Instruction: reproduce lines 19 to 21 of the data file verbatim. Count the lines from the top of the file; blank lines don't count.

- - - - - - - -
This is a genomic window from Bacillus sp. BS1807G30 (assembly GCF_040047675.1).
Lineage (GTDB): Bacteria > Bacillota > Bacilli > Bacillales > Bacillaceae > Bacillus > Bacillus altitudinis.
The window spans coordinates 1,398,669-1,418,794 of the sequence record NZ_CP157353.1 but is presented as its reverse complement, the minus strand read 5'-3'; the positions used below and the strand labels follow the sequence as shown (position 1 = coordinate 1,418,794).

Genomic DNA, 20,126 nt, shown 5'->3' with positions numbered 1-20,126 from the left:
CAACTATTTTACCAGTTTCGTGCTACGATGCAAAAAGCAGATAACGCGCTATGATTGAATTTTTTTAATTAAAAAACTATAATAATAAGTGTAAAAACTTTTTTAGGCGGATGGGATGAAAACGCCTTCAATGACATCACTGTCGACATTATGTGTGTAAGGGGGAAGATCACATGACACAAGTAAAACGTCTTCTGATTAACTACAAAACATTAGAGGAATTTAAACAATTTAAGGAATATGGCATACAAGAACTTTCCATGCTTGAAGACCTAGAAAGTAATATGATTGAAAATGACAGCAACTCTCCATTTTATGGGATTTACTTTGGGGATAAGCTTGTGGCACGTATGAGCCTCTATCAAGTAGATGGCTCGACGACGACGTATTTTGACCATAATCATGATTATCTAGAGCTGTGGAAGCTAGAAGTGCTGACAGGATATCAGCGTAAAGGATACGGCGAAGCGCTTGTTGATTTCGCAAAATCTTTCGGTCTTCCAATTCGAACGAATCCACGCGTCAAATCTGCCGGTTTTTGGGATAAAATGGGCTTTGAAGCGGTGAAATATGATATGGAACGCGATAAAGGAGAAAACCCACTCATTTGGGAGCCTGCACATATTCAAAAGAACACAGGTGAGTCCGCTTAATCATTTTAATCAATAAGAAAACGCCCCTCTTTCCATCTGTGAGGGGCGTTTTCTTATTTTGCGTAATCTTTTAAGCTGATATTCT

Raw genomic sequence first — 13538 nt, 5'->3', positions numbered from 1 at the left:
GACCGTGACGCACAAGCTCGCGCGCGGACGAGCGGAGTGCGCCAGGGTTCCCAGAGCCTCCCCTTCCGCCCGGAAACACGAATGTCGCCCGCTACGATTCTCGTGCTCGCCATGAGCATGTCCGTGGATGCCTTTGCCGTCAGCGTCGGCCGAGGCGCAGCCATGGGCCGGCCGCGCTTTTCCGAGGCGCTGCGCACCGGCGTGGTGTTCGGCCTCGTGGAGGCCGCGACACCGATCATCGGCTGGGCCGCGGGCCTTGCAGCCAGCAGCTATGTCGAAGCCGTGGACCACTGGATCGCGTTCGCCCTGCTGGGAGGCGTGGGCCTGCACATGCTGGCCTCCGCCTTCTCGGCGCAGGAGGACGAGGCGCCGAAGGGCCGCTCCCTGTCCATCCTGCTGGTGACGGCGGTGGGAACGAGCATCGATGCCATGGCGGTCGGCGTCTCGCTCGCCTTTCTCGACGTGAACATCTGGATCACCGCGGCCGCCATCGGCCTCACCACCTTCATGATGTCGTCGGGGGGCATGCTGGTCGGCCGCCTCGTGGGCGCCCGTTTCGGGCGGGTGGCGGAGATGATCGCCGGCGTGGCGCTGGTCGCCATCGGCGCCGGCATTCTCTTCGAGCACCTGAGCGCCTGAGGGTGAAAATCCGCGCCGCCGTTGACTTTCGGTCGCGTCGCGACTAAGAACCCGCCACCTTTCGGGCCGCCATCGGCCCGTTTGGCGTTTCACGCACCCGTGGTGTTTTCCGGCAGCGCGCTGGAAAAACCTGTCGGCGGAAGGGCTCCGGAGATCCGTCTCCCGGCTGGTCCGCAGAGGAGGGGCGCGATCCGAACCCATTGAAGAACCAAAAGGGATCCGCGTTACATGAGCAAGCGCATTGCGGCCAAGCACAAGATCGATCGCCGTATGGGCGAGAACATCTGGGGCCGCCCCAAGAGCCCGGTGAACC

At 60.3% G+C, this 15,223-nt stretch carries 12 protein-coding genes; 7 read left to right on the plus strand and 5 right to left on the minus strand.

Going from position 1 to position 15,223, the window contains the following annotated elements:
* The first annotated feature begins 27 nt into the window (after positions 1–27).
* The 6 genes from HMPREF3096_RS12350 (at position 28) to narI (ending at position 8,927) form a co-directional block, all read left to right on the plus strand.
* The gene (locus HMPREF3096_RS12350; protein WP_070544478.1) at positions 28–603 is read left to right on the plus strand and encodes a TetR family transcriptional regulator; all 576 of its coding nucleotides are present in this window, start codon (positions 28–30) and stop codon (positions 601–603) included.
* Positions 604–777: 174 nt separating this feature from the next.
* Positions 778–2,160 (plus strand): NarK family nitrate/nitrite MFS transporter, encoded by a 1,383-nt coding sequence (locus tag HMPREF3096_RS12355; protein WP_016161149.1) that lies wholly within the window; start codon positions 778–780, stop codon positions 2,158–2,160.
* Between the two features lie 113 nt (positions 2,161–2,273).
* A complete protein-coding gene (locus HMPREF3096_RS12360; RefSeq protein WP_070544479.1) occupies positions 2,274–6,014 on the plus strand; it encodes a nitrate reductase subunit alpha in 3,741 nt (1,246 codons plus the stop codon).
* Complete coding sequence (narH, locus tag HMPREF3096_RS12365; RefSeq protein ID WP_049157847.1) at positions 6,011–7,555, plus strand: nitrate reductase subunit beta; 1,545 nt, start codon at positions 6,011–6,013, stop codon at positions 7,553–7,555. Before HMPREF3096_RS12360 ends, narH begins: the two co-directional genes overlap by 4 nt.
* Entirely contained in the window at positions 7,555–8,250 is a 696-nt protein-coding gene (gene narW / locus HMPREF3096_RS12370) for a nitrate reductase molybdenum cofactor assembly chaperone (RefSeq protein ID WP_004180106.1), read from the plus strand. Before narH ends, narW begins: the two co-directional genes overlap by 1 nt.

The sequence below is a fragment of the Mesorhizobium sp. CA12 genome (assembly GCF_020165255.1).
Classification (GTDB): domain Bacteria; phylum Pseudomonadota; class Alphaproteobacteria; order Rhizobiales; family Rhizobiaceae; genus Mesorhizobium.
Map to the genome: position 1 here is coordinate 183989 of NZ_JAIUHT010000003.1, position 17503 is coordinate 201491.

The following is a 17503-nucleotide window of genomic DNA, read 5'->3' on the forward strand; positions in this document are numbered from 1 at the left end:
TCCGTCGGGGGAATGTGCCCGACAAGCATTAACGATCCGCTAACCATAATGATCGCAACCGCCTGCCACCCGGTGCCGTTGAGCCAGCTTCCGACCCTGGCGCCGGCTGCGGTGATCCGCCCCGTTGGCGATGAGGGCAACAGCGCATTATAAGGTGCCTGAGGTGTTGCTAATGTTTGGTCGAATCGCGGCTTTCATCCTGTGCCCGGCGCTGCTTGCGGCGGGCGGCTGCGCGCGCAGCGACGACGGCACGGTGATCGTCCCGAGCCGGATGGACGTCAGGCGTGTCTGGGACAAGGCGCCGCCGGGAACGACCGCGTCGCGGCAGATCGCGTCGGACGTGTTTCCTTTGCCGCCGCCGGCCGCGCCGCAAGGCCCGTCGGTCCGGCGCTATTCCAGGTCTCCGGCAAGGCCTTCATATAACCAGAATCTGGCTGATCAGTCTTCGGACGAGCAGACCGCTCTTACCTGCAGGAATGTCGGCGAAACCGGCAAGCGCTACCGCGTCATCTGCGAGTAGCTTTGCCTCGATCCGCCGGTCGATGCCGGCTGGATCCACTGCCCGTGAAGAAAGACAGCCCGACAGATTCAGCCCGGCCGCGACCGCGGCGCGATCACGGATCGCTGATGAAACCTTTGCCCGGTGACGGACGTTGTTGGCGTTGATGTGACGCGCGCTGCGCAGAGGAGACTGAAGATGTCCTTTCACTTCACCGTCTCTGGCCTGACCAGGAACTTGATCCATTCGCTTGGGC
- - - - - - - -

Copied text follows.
The sequence below is a fragment of the Mesorhizobium sp. CA12 genome (assembly GCF_020165255.1).
Classification (GTDB): domain Bacteria; phylum Pseudomonadota; class Alphaproteobacteria; order Rhizobiales; family Rhizobiaceae; genus Mesorhizobium.
Map to the genome: position 1 here is coordinate 183989 of NZ_JAIUHT010000003.1, position 17503 is coordinate 201491.